Or is irony just not the right word for plain old cynicism? Well… don’t ask me!

*(Sour grapes warning! But if you can stand the taste, come on in; the dishing’s fine!)

UPDATE: Thanks to Dean for the link. I think that one may criticize my analysis above by suggesting that because of my own personal interest in this case, I am also guilty of the “whose ox is being gored?” syndrome. This may be true, but then I do not claim a comprehensive bailiwick, as the would-be guardians of free speech on the Internet do. I am just one lawyer who has had a few clients with interest in these matters. But I will acknowledge that the experience of representing Steve Brodsky against Jews for Jesus, Inc. and The National Debate against the New York Times has affected my own views, which formerly were biased in favor of trademark and copyright holders — that, and getting beaten up on daily basis for several months on the CYBERIA-L list, largely at the hands of Mike Godwin! So you know — we grow, we learn…

Adverference?

Originally posted 2009-01-22 13:31:48. Republished by Blog Post Promoter

"The Interloper" (Norman Rockwell)

"The Interloper" (Norman Rockwell)

Working from home today after a bruising few weeks at work (see yesterday’s post!), I finally figured out what was going on with banner ads on my Internet browsing.  It raises an interesting question about Internet-related copyright and trademark law.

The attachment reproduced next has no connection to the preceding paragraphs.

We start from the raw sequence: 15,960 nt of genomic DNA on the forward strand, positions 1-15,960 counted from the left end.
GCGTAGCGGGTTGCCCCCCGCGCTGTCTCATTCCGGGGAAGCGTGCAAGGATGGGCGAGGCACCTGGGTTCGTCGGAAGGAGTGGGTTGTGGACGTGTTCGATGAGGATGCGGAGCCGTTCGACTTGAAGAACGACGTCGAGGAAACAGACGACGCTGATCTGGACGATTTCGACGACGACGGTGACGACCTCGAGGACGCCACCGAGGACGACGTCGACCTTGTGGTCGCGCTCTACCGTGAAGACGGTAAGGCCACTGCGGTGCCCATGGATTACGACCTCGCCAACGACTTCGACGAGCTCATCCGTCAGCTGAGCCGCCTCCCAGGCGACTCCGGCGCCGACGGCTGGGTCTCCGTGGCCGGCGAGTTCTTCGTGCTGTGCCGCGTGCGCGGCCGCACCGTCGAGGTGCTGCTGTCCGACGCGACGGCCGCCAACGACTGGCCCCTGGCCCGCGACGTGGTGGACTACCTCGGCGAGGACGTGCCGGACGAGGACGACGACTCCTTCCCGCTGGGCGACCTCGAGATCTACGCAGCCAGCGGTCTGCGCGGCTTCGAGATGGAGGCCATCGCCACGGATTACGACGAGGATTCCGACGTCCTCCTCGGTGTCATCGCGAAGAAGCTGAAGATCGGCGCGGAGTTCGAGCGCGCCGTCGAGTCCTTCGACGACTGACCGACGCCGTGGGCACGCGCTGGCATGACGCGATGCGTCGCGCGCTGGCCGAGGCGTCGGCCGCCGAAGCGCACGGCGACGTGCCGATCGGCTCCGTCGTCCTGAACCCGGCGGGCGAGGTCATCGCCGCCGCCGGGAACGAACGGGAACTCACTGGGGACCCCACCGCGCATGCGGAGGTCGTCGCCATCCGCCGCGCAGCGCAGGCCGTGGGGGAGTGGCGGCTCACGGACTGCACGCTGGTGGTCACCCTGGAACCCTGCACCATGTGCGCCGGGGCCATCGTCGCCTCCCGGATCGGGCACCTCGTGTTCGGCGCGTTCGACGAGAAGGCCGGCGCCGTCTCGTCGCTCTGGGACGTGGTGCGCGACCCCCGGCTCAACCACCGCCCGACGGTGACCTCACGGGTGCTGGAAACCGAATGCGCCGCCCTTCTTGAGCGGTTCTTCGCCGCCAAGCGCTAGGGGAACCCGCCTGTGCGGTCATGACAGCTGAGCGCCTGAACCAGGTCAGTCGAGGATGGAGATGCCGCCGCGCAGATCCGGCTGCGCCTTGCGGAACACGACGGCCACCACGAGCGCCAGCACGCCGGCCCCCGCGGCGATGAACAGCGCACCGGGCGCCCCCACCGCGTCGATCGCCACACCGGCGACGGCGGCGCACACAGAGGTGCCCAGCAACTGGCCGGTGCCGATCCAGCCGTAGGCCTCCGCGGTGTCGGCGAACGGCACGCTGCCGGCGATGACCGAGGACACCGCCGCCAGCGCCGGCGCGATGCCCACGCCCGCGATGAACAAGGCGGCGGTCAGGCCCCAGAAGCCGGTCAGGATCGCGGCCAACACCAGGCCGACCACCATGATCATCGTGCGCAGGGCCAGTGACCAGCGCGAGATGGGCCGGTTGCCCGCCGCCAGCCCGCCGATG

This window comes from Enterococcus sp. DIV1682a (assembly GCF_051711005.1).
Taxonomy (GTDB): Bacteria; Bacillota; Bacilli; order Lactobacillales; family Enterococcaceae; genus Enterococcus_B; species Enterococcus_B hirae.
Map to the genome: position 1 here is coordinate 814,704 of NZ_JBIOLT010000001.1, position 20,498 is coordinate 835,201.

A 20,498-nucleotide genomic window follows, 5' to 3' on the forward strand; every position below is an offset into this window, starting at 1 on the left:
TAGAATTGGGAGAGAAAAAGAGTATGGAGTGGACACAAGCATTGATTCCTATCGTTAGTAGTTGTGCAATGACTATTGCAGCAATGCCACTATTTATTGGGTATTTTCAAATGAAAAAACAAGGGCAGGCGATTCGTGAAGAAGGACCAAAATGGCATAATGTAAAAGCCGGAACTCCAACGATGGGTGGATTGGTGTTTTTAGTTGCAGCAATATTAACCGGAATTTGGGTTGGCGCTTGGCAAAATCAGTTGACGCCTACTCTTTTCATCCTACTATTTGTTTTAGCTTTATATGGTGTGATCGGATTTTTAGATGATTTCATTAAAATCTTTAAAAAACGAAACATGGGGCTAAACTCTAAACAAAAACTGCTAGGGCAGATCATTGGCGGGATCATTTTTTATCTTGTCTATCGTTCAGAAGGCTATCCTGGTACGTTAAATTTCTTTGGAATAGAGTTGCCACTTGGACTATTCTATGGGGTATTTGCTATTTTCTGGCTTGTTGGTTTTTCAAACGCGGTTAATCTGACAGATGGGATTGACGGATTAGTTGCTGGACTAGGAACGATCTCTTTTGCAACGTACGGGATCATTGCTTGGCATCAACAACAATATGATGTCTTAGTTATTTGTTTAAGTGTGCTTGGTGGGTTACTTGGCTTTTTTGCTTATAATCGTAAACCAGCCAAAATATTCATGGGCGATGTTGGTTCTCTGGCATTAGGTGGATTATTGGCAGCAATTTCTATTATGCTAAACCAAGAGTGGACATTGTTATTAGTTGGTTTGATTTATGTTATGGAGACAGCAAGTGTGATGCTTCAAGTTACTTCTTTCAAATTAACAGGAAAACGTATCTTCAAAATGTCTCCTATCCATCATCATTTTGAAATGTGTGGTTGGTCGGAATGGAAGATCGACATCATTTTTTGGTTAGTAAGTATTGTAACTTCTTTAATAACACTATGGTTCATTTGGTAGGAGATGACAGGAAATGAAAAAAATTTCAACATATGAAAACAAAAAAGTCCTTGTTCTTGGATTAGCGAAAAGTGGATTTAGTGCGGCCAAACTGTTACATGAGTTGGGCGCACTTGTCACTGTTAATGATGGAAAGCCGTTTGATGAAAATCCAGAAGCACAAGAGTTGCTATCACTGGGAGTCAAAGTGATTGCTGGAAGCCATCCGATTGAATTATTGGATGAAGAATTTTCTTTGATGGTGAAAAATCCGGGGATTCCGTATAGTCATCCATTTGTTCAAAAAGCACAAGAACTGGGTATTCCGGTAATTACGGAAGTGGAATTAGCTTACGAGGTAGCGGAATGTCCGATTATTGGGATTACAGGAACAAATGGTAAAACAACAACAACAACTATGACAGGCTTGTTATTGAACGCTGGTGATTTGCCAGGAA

We use a filtered Internet service at home.  This way we know that not only do our children not have access to or permission to use the Internet, but even if they “happen to” get to it anyway, the worst of the worst is not coming into our house.  This is good for the grownups too, of course.

I recently adjusted the filtering level on the service and by virtue of that change the filter now happens to block banner ads.  This I did not mind, because many such ads, especially on Yahoo! mail, are quite garish and often rather gross and, frankly, indecent.  After this change I also started seeing a filtering message in the place of familiar, and relatively high-class, banner ads on my favorite “big” blogs that feature ads, such as Instapundit. It was not a great aesthetic experience but I got used to it.

A little while later I had the jarring experience of realizing that ads for charity auctions on behalf of orthodox educational  institutions — including a client of mine! — and solicitations for fundraising on behalf of penurious young couples in Israel were appearing on that very same site, one of the most popular English-language blogs in the world!  Well, I would say Glenn Reynolds is pretty Jewish-friendly, to say the least, but this struck me as pretty odd.

instapundit-jewish-after-all